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Adverse Drug Effects and Preoperative Medication Factors Related to Perioperative Low-Dose Ketamine Infusions
  1. Eric S. Schwenk, MD*,
  2. Stephen F. Goldberg, MD*,
  3. Ronak D. Patel, MD*,
  4. Jon Zhou, MD,
  5. Douglas R. Adams, BS*,
  6. Jaime L. Baratta, MD*,
  7. Eugene R. Viscusi, MD* and
  8. Richard H. Epstein, MD
  1. From the *Department of Anesthesiology, Sidney Kimmel Medical College, Thomas Jefferson University, Philadelphia, PA; †Department of Anesthesiology and Pain Medicine, University of California, Davis, Davis, CA; and ‡Department of Anesthesiology, University of Miami, Miami, FL
  1. Address correspondence to: Eric S. Schwenk, MD, Department of Anesthesiology, Sidney Kimmel Medical College, Thomas Jefferson University, Suite 8130, Gibbon Bldg, 111 S 11th St, Philadelphia, PA 19107 (e-mail: Eric.Schwenk{at}jefferson.edu).

Abstract

Abstract High-dose opioid administration is associated with significant adverse events. Evidence suggests that low-dose ketamine infusions improve perioperative analgesia over conventional opioid management, but usage is highly variable. Ketamine's adverse drug effects (ADEs) are well known, but their prevalence during low-dose infusions in a clinical setting and how often they lead to infusion discontinuation are unknown. The purposes of this study were 3-fold: (1) to identify patient factors associated with initiation of ketamine infusions during spine surgery, (2) to identify specific spine procedures in which ketamine has been used most frequently, and (3) to identify ADEs associated with postoperative ketamine infusions and which ADEs most frequently led to discontinuation. Spine surgery was chosen because of its association with moderate to severe pain and a relatively high use of ketamine infusions in this population at our hospital.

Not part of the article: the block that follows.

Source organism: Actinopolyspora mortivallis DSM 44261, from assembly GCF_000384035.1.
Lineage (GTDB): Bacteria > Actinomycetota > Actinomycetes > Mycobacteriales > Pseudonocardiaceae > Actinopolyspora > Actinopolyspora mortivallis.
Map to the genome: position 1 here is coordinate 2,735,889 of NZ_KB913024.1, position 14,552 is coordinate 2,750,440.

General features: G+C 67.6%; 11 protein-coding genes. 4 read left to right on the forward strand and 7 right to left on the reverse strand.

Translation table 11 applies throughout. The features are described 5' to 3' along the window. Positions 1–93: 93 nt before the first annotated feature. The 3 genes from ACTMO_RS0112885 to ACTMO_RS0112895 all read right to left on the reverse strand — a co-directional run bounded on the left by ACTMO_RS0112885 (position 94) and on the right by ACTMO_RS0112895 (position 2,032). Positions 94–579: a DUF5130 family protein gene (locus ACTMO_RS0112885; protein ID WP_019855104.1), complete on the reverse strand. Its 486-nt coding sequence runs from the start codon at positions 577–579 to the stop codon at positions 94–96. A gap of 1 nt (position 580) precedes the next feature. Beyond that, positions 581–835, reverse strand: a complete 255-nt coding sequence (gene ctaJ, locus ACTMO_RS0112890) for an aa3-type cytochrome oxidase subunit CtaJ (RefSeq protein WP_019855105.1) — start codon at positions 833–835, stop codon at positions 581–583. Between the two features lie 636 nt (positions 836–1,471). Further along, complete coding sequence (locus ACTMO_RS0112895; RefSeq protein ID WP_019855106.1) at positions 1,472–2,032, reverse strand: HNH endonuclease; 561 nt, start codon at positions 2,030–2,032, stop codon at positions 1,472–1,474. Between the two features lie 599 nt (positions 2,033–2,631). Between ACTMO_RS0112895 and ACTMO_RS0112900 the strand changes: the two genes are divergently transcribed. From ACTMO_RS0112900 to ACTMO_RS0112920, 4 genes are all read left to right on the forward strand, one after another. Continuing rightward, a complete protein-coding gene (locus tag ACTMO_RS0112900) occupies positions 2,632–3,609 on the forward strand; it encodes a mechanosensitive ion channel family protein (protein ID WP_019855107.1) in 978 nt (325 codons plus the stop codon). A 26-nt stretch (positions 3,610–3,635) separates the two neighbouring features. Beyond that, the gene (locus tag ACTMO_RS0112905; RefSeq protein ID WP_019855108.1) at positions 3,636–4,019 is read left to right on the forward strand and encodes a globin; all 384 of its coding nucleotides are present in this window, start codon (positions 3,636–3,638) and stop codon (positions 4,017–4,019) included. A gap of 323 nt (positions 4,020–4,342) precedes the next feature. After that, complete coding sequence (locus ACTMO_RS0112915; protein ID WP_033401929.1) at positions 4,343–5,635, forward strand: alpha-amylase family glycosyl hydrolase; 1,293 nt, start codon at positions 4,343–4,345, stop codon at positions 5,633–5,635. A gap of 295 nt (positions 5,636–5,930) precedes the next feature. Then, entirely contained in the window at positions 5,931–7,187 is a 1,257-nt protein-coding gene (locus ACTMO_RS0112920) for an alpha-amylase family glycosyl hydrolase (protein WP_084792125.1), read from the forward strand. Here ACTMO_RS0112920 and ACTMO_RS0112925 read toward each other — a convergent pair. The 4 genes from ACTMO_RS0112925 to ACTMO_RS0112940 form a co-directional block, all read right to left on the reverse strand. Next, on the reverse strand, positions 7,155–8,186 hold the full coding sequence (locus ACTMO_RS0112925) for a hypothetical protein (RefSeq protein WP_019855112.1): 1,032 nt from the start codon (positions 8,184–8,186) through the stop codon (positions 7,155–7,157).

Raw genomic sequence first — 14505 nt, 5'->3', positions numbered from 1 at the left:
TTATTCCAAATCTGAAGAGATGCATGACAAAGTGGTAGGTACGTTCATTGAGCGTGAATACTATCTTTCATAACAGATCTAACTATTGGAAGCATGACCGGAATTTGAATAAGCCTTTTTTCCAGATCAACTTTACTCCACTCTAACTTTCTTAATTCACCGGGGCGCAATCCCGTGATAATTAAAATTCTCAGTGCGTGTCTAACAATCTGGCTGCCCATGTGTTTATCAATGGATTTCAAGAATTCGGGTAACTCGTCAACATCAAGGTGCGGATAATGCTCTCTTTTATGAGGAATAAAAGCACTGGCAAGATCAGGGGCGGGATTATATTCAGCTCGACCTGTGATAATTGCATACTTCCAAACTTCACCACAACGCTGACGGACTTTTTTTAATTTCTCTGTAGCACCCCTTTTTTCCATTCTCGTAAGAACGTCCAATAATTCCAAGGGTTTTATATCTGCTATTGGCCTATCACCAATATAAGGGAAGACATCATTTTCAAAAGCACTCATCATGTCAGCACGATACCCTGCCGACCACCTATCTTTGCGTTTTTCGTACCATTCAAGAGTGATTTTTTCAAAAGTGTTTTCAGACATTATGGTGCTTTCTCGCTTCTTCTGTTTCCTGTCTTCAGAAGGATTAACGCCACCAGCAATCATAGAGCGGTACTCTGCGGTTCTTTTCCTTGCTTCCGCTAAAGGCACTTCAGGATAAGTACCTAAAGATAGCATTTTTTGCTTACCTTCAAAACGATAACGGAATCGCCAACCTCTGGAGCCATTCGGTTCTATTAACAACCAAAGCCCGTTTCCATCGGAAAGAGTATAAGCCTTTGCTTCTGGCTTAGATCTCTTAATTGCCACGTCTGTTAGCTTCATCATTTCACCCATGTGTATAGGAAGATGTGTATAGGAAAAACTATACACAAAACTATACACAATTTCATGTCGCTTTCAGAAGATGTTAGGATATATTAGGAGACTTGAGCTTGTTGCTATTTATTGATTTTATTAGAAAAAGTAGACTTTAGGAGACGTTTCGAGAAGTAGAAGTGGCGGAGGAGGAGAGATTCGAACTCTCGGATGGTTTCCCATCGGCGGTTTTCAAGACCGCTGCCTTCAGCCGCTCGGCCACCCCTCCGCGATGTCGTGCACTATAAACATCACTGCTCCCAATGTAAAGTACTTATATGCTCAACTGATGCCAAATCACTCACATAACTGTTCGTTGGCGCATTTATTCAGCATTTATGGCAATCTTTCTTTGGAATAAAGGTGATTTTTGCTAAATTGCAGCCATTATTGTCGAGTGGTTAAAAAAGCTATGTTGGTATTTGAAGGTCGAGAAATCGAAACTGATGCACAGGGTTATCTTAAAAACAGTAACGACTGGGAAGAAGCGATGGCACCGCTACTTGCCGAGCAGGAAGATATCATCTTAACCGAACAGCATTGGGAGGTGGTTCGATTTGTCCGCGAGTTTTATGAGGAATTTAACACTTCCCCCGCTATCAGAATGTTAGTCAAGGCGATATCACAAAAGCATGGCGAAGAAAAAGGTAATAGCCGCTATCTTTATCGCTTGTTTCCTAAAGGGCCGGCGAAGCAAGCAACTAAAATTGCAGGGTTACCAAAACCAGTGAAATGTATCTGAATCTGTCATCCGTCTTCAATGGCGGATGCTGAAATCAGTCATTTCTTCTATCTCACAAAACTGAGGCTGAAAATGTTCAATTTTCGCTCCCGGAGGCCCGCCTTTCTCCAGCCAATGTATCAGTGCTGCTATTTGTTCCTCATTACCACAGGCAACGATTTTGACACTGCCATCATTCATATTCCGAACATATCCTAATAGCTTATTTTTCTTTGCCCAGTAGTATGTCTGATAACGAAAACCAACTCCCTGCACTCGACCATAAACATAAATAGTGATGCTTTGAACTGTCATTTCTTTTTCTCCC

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Footnotes

  • Eric S. Schwenk, Stephen F. Goldberg, Ronak D. Patel, Jon Zhou, Douglas R. Adams, Jaime L. Baratta, and Richard H. Epstein have no conflicts of interest to declare. Eugene R. Viscusi has served as a consultant for AcelRx, Medicines Company, Mallinkrodt, Trevena, Cara Pharmaceuticals, and Astra Zeneca. He has received grant money in the past from AcelRx and Pacira. He has been a paid lecturer for AcelRx, Merck, Salix, and Mallinkrodt.

    Portions of this manuscript were presented at the 2013 Annual Meeting of the American Society of Anesthesiologists and at the 2014 Spring Meeting of the American Society of Regional Anesthesia and Pain Medicine.

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